The Best Rumble Strip–Rolled or Milled?
Every state highway authority that has tested both the 7-inch milled cut and the rolled-in pattern, has since abandoned rolling.
Before the introduction of the 7-inch milled rumble strip, contractors would weld a series of steel pipes to rollers and press narrow depressions into the road while the asphalt was still hot. So that the roller could indent the asphalt, rolled rumble strips had to be kept quite narrow — usually less than 2 inches wide. Nearly all the highways currently using the 7-inch milled cut have some prior experience with rolled rumble strips.
Rolled-in patterns had some success in reducing drift-off accidents, however, they have not produced results comparable with the 7-inch milled rumble strip. Also, the rolled-in pattern has presented critical maintenance and construction problems.
Do your rumble strips work?
The 7-inch milled rumble strip has demonstrated a reduction in drift-off accidents by 70% or more. Rumble strips that do not measure up to these results may be responsible for unnecessary injury or loss of life.
Start saving lives this year
Because the 7-inch milled rumble strip can be placed on any existing shoulder, hundreds of miles of highway can be treated in a few short months versus the 7-15 year lead time a highway might have to wait before patterns can be rolled-in during the next resurfacing.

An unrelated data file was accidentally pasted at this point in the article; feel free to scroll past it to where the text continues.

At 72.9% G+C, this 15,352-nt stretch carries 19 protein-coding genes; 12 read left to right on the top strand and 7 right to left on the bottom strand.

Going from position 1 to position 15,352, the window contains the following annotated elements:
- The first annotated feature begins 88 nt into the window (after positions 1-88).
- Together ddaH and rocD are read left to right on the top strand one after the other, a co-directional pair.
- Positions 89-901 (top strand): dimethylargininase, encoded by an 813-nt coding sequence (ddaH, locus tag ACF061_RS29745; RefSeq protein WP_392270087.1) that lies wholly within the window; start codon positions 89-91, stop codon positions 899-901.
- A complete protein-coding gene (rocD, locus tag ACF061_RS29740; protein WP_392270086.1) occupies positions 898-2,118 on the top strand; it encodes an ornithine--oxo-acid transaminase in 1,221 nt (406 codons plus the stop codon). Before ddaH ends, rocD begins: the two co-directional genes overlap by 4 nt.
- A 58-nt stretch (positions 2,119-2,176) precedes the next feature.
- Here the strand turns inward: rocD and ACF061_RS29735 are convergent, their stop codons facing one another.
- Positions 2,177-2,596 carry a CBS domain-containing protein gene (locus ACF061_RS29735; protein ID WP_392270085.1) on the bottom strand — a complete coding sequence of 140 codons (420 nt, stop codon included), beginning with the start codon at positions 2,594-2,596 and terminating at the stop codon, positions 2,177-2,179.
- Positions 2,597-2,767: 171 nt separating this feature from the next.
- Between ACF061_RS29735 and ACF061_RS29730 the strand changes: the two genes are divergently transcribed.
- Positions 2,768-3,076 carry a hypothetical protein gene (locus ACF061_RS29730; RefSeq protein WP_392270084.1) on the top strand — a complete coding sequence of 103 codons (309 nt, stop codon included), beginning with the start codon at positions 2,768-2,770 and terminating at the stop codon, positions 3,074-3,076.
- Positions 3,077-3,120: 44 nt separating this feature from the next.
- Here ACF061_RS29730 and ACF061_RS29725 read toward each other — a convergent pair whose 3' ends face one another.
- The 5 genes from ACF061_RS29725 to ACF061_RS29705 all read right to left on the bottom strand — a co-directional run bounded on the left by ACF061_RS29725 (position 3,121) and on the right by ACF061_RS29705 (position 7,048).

The Virginia Department of Transportation has determined that the 7-inch milled rumble strip generated 335% more noise, and produced 1,260% more vibration excesses (denoted on the International Roughness Index) than rolled-in patterns.*
The best alarm saves the most lives. No highway using rolled-in patterns has reported a reduction in accidents comparable to that achieved by the 7-inch rumble strip.
Most highway authorities have cited various maintenance and construction problems in their decision to discontinue rolled-in patterns in favor of the 7-inch milled cut.
Shoulder Wear and Density Requirements
The 7-inch milled rumble strip is constructed on existing highway shoulders, and does not compromise asphalt density requirements. Nearly all highway authorities using rolled-in patterns have noted the need to sacrifice shoulder density requirements during construction.
Any rumble strip mill can be fitted with control mechanisms to ensure the consistent depth and alignment of each cut. Rolled-in patterns, however, are typically inconsistent in depth due to the many variables during resurfacing effecting the rate at which the asphalt hardens (air temperature, water on the roadway, time, asphalt density, et. al.). Shoulders treated with rolled-in patterns typically have long sections of washed out patterns that have little or no effect on fatigued drivers.
In order to make these rolled-in patterns, the contractor had to compromise shoulder density requirements. The resulting water and air voids along the joint triggered premature degradation of the shoulder–only stwo years after a resurfacing.
*A Study of Effectiveness of Various Rumble Strips on Highway Safety, Virginia Department of Transportation, Chung S. Chen, P.E., Traffic Engineering Division